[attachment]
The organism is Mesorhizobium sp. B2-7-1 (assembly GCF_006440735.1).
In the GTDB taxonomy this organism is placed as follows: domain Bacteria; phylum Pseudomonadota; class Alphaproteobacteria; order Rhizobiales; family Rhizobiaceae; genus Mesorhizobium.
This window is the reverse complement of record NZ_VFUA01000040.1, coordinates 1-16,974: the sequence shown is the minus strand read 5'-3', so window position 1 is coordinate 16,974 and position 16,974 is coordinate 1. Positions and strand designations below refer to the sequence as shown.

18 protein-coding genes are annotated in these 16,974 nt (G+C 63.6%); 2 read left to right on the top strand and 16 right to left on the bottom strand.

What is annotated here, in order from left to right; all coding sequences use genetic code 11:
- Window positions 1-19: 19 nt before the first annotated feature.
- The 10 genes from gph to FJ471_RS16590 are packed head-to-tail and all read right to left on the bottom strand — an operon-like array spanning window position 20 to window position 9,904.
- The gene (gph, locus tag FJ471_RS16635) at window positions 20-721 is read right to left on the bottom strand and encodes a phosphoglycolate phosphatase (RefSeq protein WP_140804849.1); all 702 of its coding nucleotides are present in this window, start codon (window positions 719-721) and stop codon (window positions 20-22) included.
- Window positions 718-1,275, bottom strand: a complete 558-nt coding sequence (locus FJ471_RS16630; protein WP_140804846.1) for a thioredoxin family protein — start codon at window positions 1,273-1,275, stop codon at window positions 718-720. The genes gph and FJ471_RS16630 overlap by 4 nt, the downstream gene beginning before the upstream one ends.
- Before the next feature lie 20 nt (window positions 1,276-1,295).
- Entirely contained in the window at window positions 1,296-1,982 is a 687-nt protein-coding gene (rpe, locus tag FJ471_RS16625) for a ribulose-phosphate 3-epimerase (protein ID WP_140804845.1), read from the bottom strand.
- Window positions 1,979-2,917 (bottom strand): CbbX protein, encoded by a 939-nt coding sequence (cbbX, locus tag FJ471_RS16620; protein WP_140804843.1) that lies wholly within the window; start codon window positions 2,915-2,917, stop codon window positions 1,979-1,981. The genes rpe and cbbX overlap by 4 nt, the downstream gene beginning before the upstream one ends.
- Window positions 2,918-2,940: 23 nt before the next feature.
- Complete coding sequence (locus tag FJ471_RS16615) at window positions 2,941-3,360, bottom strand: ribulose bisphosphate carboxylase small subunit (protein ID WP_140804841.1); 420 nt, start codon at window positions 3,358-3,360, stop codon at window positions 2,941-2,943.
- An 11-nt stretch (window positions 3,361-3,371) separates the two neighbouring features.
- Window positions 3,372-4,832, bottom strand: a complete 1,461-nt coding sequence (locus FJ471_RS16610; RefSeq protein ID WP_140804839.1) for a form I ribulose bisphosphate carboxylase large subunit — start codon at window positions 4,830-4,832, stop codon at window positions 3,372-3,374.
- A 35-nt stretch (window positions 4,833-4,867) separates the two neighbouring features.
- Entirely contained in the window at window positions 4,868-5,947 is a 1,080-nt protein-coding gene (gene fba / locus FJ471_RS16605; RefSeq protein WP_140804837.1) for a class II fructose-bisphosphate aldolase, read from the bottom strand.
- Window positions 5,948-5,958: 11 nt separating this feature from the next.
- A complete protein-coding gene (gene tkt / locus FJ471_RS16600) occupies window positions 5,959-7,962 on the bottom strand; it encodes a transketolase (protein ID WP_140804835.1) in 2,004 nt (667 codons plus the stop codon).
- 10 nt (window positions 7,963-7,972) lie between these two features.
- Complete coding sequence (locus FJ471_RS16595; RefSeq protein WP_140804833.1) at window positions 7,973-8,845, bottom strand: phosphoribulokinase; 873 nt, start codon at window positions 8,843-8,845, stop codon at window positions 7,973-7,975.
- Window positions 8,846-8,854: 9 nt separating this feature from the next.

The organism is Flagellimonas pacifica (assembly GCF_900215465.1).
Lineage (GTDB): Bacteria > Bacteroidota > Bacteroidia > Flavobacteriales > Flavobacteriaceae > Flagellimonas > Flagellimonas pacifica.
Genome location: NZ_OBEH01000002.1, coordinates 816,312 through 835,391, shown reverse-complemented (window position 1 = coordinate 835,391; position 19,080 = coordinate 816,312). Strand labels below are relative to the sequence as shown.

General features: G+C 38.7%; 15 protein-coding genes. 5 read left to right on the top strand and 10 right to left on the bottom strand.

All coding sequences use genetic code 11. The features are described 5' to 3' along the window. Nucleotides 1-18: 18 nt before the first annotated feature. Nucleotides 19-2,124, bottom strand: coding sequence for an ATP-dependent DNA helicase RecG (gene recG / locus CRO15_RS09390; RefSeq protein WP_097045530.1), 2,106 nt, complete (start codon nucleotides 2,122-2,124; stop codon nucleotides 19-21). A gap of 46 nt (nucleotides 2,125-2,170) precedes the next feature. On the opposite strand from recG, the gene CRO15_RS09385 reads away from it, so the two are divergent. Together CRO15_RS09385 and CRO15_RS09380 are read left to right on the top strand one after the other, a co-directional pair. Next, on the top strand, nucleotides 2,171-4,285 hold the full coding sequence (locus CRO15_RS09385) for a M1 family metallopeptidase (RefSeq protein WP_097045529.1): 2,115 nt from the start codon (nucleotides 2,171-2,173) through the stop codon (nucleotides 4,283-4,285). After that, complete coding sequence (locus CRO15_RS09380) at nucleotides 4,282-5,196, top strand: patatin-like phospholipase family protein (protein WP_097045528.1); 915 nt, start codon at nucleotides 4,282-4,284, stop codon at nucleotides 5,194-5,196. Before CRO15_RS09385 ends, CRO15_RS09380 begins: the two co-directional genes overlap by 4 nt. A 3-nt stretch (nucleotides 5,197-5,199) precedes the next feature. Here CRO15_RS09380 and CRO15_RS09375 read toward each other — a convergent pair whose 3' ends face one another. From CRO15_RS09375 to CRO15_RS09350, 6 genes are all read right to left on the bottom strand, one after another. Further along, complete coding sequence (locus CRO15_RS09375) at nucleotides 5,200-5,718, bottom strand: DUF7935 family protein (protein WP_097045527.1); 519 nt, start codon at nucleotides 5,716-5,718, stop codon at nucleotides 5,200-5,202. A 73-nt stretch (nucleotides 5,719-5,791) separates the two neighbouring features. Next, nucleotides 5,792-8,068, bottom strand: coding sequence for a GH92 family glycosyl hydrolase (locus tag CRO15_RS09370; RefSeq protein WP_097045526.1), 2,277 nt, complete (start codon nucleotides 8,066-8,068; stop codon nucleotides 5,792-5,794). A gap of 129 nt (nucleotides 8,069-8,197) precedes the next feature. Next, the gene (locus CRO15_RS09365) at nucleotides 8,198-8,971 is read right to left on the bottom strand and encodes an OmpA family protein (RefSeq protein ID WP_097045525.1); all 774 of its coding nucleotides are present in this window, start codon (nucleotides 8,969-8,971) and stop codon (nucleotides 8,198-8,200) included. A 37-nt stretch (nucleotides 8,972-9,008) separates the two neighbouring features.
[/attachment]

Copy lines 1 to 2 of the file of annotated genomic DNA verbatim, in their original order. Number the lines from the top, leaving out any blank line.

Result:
The organism is Mesorhizobium sp. B2-7-1 (assembly GCF_006440735.1).
In the GTDB taxonomy this organism is placed as follows: domain Bacteria; phylum Pseudomonadota; class Alphaproteobacteria; order Rhizobiales; family Rhizobiaceae; genus Mesorhizobium.